We often hear from policymakers, media and employer groups that the EU faces a shortage in Science, Technology, Engineering and Mathematics (STEM) skills. However, what we rarely hear are specific details of what those skills shortages actually are and — just as crucially — where they are.
Businesses are especially concerned about the outlook. Pre-COVID, over half expected the shortage to worsen over the next 10 years, with expansion in the sector set to nearly double the number of new STEM roles required.
With many European schools and universities closed since mid-March, students have had to adapt to online and distance learning. It is too soon to assess whether students will fall behind in STEMs and other skills, but employers are already worried that the COVID crisis could slow Europe’s technological advancement due to a lack of future talent.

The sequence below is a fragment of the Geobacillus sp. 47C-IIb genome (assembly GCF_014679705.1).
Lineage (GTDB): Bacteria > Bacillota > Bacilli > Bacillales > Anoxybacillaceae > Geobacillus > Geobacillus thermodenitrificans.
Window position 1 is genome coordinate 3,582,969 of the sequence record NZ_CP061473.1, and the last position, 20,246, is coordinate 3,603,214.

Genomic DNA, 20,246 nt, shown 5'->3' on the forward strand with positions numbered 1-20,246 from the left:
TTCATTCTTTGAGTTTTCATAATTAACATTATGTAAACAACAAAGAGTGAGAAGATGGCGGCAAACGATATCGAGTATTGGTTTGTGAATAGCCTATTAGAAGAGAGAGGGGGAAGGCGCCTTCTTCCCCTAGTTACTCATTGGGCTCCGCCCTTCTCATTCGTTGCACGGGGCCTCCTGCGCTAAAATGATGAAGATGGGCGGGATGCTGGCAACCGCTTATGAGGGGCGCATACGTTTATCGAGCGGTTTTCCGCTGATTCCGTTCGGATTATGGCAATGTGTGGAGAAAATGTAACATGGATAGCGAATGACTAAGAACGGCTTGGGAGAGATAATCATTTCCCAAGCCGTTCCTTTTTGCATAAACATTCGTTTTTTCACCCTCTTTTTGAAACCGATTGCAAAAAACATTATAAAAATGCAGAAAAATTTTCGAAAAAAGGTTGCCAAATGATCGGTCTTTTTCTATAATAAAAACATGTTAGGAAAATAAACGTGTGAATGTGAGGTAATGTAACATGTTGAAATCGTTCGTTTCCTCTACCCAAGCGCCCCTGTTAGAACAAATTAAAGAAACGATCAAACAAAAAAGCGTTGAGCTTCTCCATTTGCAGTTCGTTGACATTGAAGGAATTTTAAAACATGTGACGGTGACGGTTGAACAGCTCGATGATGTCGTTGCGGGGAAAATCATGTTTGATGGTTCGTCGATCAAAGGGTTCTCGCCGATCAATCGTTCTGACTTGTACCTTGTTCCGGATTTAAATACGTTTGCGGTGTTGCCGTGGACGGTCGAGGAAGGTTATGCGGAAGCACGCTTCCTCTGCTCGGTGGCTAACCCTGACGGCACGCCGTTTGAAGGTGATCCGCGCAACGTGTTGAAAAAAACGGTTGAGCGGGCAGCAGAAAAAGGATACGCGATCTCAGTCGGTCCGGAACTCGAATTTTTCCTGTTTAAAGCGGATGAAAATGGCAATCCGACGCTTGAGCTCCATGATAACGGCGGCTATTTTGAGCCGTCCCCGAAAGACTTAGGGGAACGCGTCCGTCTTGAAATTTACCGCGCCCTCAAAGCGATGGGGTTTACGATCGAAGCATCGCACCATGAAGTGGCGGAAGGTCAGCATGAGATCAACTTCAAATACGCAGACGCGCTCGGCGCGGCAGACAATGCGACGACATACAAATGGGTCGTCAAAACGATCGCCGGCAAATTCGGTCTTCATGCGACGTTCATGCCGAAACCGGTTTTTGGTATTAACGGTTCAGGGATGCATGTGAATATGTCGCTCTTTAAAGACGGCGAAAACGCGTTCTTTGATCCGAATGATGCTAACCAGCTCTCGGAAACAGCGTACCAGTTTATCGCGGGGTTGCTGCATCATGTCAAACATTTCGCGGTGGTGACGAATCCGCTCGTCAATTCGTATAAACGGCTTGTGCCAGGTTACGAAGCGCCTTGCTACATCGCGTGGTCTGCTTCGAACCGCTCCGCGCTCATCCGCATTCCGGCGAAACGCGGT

Post-COVID, re-establishing a strong pipeline of skills will be key to maintaining, at the very least, the EU’s standing in the STEM sector. The Commission’s Digital Education Action Plan designed to support technology use and the development of digital competences in education is an encouraging sign that policymakers are thinking more about STEM skills. But with a depressed job market for the foreseeable future, providing meaningful work experience opportunities will be a major challenge.
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